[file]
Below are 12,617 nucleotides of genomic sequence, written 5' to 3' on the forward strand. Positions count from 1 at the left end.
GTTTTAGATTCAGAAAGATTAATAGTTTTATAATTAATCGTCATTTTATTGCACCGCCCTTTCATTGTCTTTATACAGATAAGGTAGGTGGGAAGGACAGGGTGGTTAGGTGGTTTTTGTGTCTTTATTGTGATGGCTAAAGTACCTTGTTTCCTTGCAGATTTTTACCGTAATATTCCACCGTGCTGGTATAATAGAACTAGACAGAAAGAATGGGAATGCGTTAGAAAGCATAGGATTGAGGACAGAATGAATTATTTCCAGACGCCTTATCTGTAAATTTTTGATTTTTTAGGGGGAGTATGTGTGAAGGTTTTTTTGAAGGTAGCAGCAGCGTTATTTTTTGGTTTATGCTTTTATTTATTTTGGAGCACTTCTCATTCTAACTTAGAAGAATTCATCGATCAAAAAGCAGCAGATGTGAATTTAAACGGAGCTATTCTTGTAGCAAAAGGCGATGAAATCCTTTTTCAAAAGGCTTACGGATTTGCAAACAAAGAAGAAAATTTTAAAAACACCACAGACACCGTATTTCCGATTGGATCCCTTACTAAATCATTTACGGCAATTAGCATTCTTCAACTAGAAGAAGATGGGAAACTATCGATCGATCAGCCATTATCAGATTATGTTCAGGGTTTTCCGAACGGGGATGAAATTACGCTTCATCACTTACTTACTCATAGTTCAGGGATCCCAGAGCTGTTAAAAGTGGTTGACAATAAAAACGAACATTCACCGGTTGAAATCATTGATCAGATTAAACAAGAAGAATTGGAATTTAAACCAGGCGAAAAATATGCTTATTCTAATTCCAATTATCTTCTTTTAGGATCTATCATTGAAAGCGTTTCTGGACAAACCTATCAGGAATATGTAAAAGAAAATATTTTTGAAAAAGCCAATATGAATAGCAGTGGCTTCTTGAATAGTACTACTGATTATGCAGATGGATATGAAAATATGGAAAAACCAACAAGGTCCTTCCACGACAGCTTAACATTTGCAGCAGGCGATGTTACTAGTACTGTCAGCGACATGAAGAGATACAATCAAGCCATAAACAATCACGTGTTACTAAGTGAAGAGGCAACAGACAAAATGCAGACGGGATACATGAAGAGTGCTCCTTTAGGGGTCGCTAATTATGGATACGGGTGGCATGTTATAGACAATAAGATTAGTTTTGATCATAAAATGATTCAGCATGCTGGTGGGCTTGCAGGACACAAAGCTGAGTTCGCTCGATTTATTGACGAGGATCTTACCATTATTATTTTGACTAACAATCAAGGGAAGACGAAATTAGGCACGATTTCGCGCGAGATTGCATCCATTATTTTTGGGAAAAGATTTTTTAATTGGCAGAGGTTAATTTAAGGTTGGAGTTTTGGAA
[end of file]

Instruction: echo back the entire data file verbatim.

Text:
Below are 12,617 nucleotides of genomic sequence, written 5' to 3' on the forward strand. Positions count from 1 at the left end.
GTTTTAGATTCAGAAAGATTAATAGTTTTATAATTAATCGTCATTTTATTGCACCGCCCTTTCATTGTCTTTATACAGATAAGGTAGGTGGGAAGGACAGGGTGGTTAGGTGGTTTTTGTGTCTTTATTGTGATGGCTAAAGTACCTTGTTTCCTTGCAGATTTTTACCGTAATATTCCACCGTGCTGGTATAATAGAACTAGACAGAAAGAATGGGAATGCGTTAGAAAGCATAGGATTGAGGACAGAATGAATTATTTCCAGACGCCTTATCTGTAAATTTTTGATTTTTTAGGGGGAGTATGTGTGAAGGTTTTTTTGAAGGTAGCAGCAGCGTTATTTTTTGGTTTATGCTTTTATTTATTTTGGAGCACTTCTCATTCTAACTTAGAAGAATTCATCGATCAAAAAGCAGCAGATGTGAATTTAAACGGAGCTATTCTTGTAGCAAAAGGCGATGAAATCCTTTTTCAAAAGGCTTACGGATTTGCAAACAAAGAAGAAAATTTTAAAAACACCACAGACACCGTATTTCCGATTGGATCCCTTACTAAATCATTTACGGCAATTAGCATTCTTCAACTAGAAGAAGATGGGAAACTATCGATCGATCAGCCATTATCAGATTATGTTCAGGGTTTTCCGAACGGGGATGAAATTACGCTTCATCACTTACTTACTCATAGTTCAGGGATCCCAGAGCTGTTAAAAGTGGTTGACAATAAAAACGAACATTCACCGGTTGAAATCATTGATCAGATTAAACAAGAAGAATTGGAATTTAAACCAGGCGAAAAATATGCTTATTCTAATTCCAATTATCTTCTTTTAGGATCTATCATTGAAAGCGTTTCTGGACAAACCTATCAGGAATATGTAAAAGAAAATATTTTTGAAAAAGCCAATATGAATAGCAGTGGCTTCTTGAATAGTACTACTGATTATGCAGATGGATATGAAAATATGGAAAAACCAACAAGGTCCTTCCACGACAGCTTAACATTTGCAGCAGGCGATGTTACTAGTACTGTCAGCGACATGAAGAGATACAATCAAGCCATAAACAATCACGTGTTACTAAGTGAAGAGGCAACAGACAAAATGCAGACGGGATACATGAAGAGTGCTCCTTTAGGGGTCGCTAATTATGGATACGGGTGGCATGTTATAGACAATAAGATTAGTTTTGATCATAAAATGATTCAGCATGCTGGTGGGCTTGCAGGACACAAAGCTGAGTTCGCTCGATTTATTGACGAGGATCTTACCATTATTATTTTGACTAACAATCAAGGGAAGACGAAATTAGGCACGATTTCGCGCGAGATTGCATCCATTATTTTTGGGAAAAGATTTTTTAATTGGCAGAGGTTAATTTAAGGTTGGAGTTTTGGAA